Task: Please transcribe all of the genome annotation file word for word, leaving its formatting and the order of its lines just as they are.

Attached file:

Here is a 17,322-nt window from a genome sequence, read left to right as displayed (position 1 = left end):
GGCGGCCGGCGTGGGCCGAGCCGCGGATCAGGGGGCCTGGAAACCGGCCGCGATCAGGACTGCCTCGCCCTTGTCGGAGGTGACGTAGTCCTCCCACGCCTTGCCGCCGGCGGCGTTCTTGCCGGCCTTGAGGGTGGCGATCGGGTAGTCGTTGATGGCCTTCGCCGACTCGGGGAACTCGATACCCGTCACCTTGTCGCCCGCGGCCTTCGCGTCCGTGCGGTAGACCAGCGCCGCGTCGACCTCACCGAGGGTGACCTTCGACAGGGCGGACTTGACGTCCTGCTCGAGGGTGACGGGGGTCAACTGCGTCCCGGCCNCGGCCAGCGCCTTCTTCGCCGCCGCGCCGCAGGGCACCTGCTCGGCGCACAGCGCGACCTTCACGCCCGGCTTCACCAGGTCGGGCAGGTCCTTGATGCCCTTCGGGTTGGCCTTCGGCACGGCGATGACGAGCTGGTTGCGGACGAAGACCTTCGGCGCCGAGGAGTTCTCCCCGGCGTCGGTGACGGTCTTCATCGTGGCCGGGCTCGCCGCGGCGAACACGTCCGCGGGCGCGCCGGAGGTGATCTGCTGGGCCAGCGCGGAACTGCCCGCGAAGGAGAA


Here is a 17,322-nt window from a genome sequence, read left to right as displayed (position 1 = left end):
GGCGGCCGGCGTGGGCCGAGCCGCGGATCAGGGGGCCTGGAAACCGGCCGCGATCAGGACTGCCTCGCCCTTGTCGGAGGTGACGTAGTCCTCCCACGCCTTGCCGCCGGCGGCGTTCTTGCCGGCCTTGAGGGTGGCGATCGGGTAGTCGTTGATGGCCTTCGCCGACTCGGGGAACTCGATACCCGTCACCTTGTCGCCCGCGGCCTTCGCGTCCGTGCGGTAGACCAGCGCCGCGTCGACCTCACCGAGGGTGACCTTCGACAGGGCGGACTTGACGTCCTGCTCGAGGGTGACGGGGGTCAACTGCGTCCCGGCCNCGGCCAGCGCCTTCTTCGCCGCCGCGCCGCAGGGCACCTGCTCGGCGCACAGCGCGACCTTCACGCCCGGCTTCACCAGGTCGGGCAGGTCCTTGATGCCCTTCGGGTTGGCCTTCGGCACGGCGATGACGAGCTGGTTGCGGACGAAGACCTTCGGCGCCGAGGAGTTCTCCCCGGCGTCGGTGACGGTCTTCATCGTGGCCGGGCTCGCCGCGGCGAACACGTCCGCGGGCGCGCCGGAGGTGATCTGCTGGGCCAGCGCGGAACTGCCCGCGAAGGAGAA